If the company isn’t a registered NGO itself, they may still work with some in the local area, which is also a good sign.

Volunteering with wildlife

Be it orangutans in Borneo, jaguars in Costa Rica or elephants in Thailand, there are hundreds of opportunities for travellers to volunteer in rehabilitation centres and sanctuaries.

However, it’s vital that you manage your expectations. It’s unlikely to be all bottle-feeding baby orangutans; the care and management of the animals should be undertaken by trained professionals. It is more likely you’ll be cleaning out cages or helping to fix enclosures – admittedly less glamorous pursuits, but important work that needs to be done.

Transparency is key, too. Ask to see a breakdown of where your money is going so you know it is being used to benefit the wildlife directly.

Venturing into the wild

Perhaps unsurprisingly, the best wildlife experiences occur in an animal’s natural habitat. Here, animals are left to their own devices and tourists need to have a lot more patience. The reward, however, is the real thing.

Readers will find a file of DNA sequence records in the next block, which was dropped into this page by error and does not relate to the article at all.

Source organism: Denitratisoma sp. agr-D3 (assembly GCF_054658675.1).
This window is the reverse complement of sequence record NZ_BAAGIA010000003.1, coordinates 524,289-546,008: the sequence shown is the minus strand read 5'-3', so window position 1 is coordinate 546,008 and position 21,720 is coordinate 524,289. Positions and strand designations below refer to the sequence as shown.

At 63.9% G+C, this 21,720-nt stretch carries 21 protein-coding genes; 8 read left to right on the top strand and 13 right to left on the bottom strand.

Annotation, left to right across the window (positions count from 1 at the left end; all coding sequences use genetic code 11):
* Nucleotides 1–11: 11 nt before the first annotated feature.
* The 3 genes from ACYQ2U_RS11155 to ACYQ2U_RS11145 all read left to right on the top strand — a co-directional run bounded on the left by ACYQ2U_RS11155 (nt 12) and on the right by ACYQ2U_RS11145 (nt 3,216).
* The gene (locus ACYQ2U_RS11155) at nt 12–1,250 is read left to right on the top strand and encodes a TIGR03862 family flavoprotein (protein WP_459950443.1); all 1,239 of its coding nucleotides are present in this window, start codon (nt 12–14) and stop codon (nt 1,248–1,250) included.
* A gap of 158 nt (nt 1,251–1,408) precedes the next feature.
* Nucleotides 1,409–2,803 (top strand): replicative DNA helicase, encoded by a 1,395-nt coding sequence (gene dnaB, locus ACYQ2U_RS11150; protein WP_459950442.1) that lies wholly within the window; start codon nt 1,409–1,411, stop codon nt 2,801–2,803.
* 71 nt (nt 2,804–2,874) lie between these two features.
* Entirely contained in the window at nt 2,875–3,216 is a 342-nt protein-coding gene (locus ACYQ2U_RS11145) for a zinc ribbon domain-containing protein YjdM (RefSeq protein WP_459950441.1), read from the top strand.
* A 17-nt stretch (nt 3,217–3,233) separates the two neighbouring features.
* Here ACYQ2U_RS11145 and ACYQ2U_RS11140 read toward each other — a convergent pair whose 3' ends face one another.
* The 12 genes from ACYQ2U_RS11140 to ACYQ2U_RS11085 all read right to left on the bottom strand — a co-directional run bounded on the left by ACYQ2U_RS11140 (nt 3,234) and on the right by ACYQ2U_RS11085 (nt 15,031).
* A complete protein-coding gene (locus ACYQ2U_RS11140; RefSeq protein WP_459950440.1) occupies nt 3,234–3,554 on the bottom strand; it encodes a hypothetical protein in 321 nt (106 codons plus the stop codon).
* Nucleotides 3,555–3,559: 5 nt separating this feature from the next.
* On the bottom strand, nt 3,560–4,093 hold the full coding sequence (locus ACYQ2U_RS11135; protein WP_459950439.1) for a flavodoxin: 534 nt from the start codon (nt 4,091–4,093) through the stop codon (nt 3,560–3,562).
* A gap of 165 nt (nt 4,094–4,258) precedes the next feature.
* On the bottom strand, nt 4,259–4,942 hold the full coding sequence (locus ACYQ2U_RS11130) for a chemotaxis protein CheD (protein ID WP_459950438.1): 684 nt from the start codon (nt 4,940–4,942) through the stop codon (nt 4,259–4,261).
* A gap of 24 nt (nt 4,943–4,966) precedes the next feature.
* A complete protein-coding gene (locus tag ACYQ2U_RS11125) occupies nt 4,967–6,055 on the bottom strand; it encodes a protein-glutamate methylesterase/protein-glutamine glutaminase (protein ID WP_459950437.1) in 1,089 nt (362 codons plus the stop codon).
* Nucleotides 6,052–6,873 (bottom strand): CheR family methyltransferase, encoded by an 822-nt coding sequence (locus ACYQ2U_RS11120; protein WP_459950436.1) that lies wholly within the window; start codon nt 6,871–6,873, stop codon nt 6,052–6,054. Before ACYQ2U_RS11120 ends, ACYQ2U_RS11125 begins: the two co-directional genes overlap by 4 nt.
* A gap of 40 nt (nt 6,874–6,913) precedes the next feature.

Safaris are the most common way of doing this, but again, many of the things mentioned above apply when choosing the right one for you and ensuring that it is ethical. As there are many different types of safari, it’s best to organise yours through a respected specialist.

A good starting point for choosing a safari is to look out for an operator with experience – preferably based in the country you’re looking to visit – which is also involved in sustainable tourism. Basically, check that they are supporting the local area and giving something back.